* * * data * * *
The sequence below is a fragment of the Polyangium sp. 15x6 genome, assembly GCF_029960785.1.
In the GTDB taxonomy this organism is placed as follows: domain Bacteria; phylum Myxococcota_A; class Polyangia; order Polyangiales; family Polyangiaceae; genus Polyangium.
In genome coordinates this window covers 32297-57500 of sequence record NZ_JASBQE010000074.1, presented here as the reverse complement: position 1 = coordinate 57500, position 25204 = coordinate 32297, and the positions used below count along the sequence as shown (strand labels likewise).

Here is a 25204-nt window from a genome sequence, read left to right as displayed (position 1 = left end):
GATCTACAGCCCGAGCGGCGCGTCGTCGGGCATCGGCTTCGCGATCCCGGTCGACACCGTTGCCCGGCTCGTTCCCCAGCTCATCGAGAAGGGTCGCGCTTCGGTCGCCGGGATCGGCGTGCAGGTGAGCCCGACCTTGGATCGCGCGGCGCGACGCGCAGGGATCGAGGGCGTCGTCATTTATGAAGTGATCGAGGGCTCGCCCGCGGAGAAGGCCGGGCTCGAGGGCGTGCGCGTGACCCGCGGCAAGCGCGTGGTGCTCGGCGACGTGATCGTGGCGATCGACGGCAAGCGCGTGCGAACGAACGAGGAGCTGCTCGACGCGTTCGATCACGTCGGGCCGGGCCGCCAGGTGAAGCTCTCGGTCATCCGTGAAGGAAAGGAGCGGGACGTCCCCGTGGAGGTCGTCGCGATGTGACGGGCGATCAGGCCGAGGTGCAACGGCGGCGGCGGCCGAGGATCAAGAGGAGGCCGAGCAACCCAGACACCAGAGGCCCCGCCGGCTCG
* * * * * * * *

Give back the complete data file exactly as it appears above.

The sequence below is a fragment of the Polyangium sp. 15x6 genome, assembly GCF_029960785.1.
In the GTDB taxonomy this organism is placed as follows: domain Bacteria; phylum Myxococcota_A; class Polyangia; order Polyangiales; family Polyangiaceae; genus Polyangium.
In genome coordinates this window covers 32297-57500 of sequence record NZ_JASBQE010000074.1, presented here as the reverse complement: position 1 = coordinate 57500, position 25204 = coordinate 32297, and the positions used below count along the sequence as shown (strand labels likewise).

Here is a 25204-nt window from a genome sequence, read left to right as displayed (position 1 = left end):
GATCTACAGCCCGAGCGGCGCGTCGTCGGGCATCGGCTTCGCGATCCCGGTCGACACCGTTGCCCGGCTCGTTCCCCAGCTCATCGAGAAGGGTCGCGCTTCGGTCGCCGGGATCGGCGTGCAGGTGAGCCCGACCTTGGATCGCGCGGCGCGACGCGCAGGGATCGAGGGCGTCGTCATTTATGAAGTGATCGAGGGCTCGCCCGCGGAGAAGGCCGGGCTCGAGGGCGTGCGCGTGACCCGCGGCAAGCGCGTGGTGCTCGGCGACGTGATCGTGGCGATCGACGGCAAGCGCGTGCGAACGAACGAGGAGCTGCTCGACGCGTTCGATCACGTCGGGCCGGGCCGCCAGGTGAAGCTCTCGGTCATCCGTGAAGGAAAGGAGCGGGACGTCCCCGTGGAGGTCGTCGCGATGTGACGGGCGATCAGGCCGAGGTGCAACGGCGGCGGCGGCCGAGGATCAAGAGGAGGCCGAGCAACCCAGACACCAGAGGCCCCGCCGGCTCG